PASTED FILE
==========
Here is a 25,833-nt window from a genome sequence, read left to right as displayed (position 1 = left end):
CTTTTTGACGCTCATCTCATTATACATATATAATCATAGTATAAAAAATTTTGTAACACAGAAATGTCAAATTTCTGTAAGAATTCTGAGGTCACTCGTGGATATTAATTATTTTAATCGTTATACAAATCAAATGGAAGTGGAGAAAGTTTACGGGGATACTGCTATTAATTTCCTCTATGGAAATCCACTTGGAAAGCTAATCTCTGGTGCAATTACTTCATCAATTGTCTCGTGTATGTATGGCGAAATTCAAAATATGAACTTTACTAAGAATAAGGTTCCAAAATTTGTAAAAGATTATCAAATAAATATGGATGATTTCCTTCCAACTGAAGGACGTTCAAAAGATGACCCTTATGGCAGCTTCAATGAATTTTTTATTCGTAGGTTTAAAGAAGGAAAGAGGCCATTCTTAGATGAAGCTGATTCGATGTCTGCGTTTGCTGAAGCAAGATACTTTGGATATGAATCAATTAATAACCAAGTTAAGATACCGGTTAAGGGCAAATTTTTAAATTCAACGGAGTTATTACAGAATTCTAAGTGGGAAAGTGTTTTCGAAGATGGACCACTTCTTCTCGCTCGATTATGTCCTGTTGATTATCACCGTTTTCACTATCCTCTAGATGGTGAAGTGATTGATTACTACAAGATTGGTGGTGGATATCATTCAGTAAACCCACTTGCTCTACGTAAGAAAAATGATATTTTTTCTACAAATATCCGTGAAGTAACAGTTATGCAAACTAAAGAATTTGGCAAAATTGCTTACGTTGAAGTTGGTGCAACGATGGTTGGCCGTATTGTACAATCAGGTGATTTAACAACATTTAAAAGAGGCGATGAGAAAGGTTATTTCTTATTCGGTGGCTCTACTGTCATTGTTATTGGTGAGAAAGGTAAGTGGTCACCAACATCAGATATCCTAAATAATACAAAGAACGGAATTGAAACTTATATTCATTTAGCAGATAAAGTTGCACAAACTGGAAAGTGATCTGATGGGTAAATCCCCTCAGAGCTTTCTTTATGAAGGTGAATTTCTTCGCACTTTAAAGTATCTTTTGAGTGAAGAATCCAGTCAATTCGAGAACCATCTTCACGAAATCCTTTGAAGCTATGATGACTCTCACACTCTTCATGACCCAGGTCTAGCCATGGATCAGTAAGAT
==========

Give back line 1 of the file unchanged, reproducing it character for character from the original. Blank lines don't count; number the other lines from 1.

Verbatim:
Here is a 25,833-nt window from a genome sequence, read left to right as displayed (position 1 = left end):